PHP Unconference Europe 2015

putenv

(PHP 4, PHP 5)

putenvImposta il valore di una variabile d'ambiente

Descrizione

void putenv ( string $setting )

Imposta una variable nell'ambiente del server. La variabile d'ambiente esisterà solo per lòa durata dsello script Alla fine di questo l'ambiente sarà ripristinato allo stato originario.

L'impostazione di certe variabili d'ambiente può causare dei problemi di sicurezza. La direttiva safe_mode_allowed_env_vars contiene un'elenco separato da virgole di prefissi. In Mpodlità Sicura, l'utente può soltanto alterare le variabili d'ambiente il cui nome inizia con il prefisso indicato da questa direttiva. Per default, gli utenti sono abilitati ad impostare le variabili d'ambiente con inizino con PHP_ (ad esempio PHP_FOO=BAR). Nota: Se questa direttiva è vuota, il PHP permetterà all'utente di modificare QUALSIASI variabile d'ambiente!

La direttiva safe_mode_protected_env_vars contiene un elenco separato da virgola di variabili d'ambiente, che l'utente non può modificare tramite putenv(). Questa variabili saranno protette anche se safe_mode_allowed_env_vars autorizza la modifica a queste.

Avviso

Queste impostazioni hanno effetto soltanto se safe-mode è impostato!

Example #1 Impostazione di una variabile d'ambiente

<?php
putenv
("UNIQID=$uniqid");
?>

Vedere anche getenv().

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User Contributed Notes 6 notes

up
5
JM
7 years ago
The other problem with the code from av01 at bugfix dot cc is that
the behaviour is as per the comments here, not there:
<?php
putenv
('MYVAR='); // set MYVAR to an empty value.  It is in the environment
putenv('MYVAR'); // unset MYVAR.  It is removed from the environment
?>
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2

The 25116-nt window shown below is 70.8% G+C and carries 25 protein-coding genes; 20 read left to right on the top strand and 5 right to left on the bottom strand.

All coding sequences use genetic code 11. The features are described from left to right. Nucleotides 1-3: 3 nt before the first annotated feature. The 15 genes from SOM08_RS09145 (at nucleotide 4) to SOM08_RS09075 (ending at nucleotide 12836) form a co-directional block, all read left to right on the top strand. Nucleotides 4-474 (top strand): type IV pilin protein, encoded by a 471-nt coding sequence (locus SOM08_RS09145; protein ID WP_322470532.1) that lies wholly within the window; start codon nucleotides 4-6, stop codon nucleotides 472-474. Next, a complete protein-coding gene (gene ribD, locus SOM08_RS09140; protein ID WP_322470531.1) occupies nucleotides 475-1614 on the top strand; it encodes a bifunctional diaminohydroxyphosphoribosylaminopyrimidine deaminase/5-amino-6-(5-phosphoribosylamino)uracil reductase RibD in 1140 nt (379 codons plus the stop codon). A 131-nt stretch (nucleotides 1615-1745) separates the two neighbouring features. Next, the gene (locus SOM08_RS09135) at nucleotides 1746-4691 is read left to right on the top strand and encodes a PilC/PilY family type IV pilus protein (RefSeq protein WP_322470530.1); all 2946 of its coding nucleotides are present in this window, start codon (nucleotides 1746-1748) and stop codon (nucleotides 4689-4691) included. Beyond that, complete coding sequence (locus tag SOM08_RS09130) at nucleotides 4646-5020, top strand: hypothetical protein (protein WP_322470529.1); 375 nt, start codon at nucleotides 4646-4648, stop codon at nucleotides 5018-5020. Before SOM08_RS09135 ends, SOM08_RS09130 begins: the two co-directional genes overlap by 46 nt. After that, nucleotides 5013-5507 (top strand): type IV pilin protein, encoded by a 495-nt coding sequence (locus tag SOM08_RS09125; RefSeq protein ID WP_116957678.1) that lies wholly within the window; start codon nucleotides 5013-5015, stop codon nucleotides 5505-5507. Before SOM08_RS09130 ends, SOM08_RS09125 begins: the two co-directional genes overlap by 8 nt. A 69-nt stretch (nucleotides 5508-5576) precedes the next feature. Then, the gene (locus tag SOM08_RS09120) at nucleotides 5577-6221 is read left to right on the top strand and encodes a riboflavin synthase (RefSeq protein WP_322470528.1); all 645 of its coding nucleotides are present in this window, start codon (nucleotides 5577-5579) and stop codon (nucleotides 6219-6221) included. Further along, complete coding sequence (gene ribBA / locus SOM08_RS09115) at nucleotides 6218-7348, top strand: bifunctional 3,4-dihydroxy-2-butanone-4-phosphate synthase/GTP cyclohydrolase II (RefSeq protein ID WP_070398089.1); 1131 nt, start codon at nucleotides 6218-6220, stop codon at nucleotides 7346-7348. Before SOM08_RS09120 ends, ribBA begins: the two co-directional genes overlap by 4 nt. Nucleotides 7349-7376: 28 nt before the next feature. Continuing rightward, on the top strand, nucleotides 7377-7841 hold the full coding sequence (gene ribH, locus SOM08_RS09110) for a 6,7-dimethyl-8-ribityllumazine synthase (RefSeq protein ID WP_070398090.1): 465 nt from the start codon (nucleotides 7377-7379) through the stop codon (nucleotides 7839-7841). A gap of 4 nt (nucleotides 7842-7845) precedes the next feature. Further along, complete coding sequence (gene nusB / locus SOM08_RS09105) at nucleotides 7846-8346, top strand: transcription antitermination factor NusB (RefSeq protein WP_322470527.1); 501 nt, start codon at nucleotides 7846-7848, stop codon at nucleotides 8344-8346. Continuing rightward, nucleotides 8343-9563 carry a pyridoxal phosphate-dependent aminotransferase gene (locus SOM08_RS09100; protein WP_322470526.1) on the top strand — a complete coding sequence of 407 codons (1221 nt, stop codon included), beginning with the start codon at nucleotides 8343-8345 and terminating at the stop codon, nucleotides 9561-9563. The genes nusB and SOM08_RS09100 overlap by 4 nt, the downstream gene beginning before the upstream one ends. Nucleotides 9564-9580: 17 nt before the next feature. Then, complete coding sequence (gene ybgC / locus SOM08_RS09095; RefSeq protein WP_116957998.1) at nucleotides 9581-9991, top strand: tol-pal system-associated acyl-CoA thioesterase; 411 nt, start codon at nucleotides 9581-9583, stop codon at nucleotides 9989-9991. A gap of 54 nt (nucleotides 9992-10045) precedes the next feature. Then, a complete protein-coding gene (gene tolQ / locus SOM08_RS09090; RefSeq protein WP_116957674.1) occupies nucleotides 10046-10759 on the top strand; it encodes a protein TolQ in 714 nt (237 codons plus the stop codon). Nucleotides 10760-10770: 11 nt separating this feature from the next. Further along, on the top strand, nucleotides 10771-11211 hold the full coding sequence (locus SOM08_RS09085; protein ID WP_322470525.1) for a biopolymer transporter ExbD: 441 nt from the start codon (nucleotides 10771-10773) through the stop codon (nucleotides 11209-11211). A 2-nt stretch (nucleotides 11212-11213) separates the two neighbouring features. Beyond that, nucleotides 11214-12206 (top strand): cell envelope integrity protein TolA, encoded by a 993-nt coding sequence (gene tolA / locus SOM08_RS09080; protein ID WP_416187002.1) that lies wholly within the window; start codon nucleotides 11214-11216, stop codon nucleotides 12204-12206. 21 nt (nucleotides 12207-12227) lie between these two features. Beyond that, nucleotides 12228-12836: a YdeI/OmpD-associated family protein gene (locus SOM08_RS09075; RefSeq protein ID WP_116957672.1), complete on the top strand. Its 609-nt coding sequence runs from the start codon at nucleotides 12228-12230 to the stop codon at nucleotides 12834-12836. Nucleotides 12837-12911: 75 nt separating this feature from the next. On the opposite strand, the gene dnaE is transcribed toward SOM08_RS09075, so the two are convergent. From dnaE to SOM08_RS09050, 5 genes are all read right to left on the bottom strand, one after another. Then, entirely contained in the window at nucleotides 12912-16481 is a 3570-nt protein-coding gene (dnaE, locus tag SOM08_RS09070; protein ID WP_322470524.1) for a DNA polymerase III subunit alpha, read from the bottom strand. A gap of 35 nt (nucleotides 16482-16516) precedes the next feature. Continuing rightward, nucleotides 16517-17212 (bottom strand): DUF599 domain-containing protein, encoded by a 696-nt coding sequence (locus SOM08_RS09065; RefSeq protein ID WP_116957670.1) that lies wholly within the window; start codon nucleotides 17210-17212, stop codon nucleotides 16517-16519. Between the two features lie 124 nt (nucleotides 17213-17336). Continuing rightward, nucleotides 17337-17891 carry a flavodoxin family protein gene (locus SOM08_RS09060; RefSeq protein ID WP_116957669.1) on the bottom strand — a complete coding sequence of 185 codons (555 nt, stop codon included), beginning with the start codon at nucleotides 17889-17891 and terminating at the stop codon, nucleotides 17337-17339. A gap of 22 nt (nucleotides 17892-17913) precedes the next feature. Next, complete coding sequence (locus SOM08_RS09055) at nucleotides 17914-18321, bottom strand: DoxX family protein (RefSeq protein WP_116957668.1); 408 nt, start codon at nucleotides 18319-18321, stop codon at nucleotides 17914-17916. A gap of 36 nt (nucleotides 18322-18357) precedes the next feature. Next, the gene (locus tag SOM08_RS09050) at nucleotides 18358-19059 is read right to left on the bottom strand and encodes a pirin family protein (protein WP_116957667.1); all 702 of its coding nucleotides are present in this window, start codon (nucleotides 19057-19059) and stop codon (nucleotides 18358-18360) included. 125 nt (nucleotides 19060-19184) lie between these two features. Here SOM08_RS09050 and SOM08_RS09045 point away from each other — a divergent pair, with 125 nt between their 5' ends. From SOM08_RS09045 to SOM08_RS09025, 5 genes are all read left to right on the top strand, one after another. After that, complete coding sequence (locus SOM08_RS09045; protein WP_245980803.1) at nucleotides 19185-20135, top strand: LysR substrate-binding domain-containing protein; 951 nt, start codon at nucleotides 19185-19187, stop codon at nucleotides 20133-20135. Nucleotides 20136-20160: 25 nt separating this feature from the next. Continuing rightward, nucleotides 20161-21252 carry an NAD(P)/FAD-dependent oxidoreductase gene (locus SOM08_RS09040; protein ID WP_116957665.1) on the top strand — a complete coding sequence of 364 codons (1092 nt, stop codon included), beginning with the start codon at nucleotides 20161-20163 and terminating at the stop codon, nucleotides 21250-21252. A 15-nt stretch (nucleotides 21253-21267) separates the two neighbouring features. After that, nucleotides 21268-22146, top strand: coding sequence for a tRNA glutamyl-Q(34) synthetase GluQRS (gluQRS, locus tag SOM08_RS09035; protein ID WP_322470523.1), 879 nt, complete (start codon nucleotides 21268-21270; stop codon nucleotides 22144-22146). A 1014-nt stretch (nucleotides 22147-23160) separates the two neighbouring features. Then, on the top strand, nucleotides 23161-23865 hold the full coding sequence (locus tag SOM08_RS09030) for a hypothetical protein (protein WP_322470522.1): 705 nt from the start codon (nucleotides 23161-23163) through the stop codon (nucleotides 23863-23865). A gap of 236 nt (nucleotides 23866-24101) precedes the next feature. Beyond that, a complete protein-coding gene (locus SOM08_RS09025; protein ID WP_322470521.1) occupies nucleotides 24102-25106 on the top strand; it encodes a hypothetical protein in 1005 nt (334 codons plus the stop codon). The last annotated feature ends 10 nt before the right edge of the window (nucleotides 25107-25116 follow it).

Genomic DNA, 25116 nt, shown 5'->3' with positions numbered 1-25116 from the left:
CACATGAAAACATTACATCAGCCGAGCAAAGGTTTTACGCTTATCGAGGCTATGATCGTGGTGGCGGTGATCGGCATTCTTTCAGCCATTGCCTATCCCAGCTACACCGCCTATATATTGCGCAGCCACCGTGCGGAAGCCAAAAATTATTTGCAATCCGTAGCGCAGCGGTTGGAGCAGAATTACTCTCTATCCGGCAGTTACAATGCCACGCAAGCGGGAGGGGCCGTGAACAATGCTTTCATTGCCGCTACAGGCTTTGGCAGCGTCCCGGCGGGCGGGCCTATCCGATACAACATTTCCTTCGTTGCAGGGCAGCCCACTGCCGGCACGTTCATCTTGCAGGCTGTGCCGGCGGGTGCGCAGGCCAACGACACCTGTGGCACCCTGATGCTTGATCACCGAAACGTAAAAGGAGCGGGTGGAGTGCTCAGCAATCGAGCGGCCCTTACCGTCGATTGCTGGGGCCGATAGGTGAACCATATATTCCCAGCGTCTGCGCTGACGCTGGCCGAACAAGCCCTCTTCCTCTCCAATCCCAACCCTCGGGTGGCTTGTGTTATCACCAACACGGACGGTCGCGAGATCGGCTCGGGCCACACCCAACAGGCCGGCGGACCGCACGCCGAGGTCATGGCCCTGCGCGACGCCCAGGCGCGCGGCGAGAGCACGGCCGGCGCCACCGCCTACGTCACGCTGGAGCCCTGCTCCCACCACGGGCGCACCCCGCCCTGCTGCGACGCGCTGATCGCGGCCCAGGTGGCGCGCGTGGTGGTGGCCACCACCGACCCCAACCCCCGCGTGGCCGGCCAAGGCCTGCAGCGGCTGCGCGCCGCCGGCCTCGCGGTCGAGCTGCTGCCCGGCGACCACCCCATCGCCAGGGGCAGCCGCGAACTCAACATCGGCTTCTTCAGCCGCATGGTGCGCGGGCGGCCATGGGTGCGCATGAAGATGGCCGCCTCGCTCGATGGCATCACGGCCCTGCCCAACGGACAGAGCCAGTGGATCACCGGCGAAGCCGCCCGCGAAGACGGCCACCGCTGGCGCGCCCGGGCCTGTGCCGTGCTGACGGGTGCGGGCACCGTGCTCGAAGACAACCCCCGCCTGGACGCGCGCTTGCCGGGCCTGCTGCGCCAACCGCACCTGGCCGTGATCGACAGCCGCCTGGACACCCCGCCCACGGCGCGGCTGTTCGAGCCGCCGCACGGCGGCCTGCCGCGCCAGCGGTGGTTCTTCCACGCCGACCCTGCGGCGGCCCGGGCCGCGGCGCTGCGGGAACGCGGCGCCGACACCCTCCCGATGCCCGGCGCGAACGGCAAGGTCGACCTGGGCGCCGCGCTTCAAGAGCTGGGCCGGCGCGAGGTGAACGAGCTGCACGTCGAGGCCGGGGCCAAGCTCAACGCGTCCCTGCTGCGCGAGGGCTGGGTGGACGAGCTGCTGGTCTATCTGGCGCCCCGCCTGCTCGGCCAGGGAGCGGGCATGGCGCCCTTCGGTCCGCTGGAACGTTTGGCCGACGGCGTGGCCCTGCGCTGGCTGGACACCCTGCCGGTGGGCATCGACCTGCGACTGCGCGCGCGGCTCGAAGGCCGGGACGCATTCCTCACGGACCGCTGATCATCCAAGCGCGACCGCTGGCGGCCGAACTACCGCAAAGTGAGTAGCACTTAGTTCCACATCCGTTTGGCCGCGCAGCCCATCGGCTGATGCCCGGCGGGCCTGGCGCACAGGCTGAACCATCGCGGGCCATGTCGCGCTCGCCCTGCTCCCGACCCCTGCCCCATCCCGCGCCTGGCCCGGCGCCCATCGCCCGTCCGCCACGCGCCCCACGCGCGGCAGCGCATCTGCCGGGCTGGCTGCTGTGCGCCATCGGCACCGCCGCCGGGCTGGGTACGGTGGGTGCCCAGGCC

david dot boyce at messagingdirect dot comnospam
14 years ago
Environment variables are part of the underlying operating system's
way of doing things, and are used to pass information between a parent
process and its child, as well as to affect the way some internal
functions behave.  They should not be regarded as ordinary PHP
variables.

A primary purpose of setting environment variables in a PHP script is
so that they are available to processes invoked by that script using
e.g. the system() function, and it's unlikely that they would need to
be changed for other reasons.

For example, if a particular system command required a special value
of the environment variable LD_LIBRARY_PATH to execute successfully,
then the following code might be used on a *NIX system:

<?php
$saved
= getenv("LD_LIBRARY_PATH");        // save old value
$newld = "/extra/library/dir:/another/path/to/lib"// extra paths to add
if ($saved) { $newld .= ":$saved"; }           // append old paths if any
putenv("LD_LIBRARY_PATH=$newld");        // set new value
system("mycommand -with args");        // do system command;
                        // mycommand is loaded using
                        // libs in the new path list
putenv("LD_LIBRARY_PATH=$saved");        // restore old value
?>